BE—150 Dean's Lecture - Property as Simulacrum: Informality and Illegality in the Postcolony
Dean's Lecture Series
This talk is concerned with the making of property. Thinking across the global North and global South, I foreground how rights to property are established and contested. Rather than take settlement and possession for granted, I pay attention to the illegalities of the state through which property comes to be owned and used. Drawing on postcolonial thought, indigenous studies, and black geographies, I rethink dispossession in relation to the long histories of racial capitalism. Such a vantage point makes possible new understandings of urban informality and urban inequality.
Ananya Roy is Professor of Urban Planning, Social Welfare, and Geography and The Meyer and Renee Luskin Chair in Inequality and Democracy at the University of California, Los Angeles. She is inaugural Director of the Institute on Inequality and Democracy at UCLA, which promotes research and scholarship concerned with displacement and dispossession.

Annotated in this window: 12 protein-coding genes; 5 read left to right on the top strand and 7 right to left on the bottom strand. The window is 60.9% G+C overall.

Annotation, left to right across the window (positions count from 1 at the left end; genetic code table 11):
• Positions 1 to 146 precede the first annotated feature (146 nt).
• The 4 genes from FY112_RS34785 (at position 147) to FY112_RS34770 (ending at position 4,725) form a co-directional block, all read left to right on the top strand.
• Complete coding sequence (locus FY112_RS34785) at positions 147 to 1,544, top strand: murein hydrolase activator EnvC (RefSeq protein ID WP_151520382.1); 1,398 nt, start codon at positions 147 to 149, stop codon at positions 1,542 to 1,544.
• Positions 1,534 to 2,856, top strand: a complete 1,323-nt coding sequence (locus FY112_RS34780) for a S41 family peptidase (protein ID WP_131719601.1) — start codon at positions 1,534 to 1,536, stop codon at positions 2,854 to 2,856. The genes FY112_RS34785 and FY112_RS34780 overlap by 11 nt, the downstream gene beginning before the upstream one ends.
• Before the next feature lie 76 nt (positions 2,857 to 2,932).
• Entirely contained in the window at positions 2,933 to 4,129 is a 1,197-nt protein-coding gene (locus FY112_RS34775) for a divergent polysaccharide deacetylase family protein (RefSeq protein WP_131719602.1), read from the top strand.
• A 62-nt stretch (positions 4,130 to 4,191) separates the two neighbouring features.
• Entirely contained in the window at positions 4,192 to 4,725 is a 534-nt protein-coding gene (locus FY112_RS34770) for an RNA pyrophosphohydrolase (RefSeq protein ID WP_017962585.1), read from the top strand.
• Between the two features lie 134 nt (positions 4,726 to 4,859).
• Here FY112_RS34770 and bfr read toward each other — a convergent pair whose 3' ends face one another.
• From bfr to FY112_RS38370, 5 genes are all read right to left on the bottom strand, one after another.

Ananya’s research and scholarship has a determined focus on poverty and inequality and lies in four domains: how the urban poor in cities from Kolkata to Chicago face and fight eviction, foreclosure, and displacement; how global financialization, working in varied realms from microfinance to real-estate speculation, creates new markets in debt and risk; how the efforts to manage and govern the problem of poverty reveal the contradictions and limits of liberal democracy; how economic prosperity and aspiration in the global South is creating new potentialities for programs of human development and social welfare.
Her books include City Requiem, Calcutta: Gender and the Politics of Poverty, Urban Informality: Transnational Perspectives from the Middle East, South, Asia, and Latin America, Worlding Cities: Asian Experiments and the Art of Being Global, Territories of Poverty: Rethinking North and South, and most recently, Encountering Poverty: Thinking and Acting in an Unequal World.
Ananya is the recipient of several awards including the Paul Davidoff book award, which recognizes scholarship that advances social justice, for Poverty Capital: Microfinance and the Making of Development (Routledge, 2010), and the Distinguished Teaching Award, the highest teaching recognition that the University of California, Berkeley bestows on its faculty.
Part of the 2019 BE—150 Dean’s Lecture Series.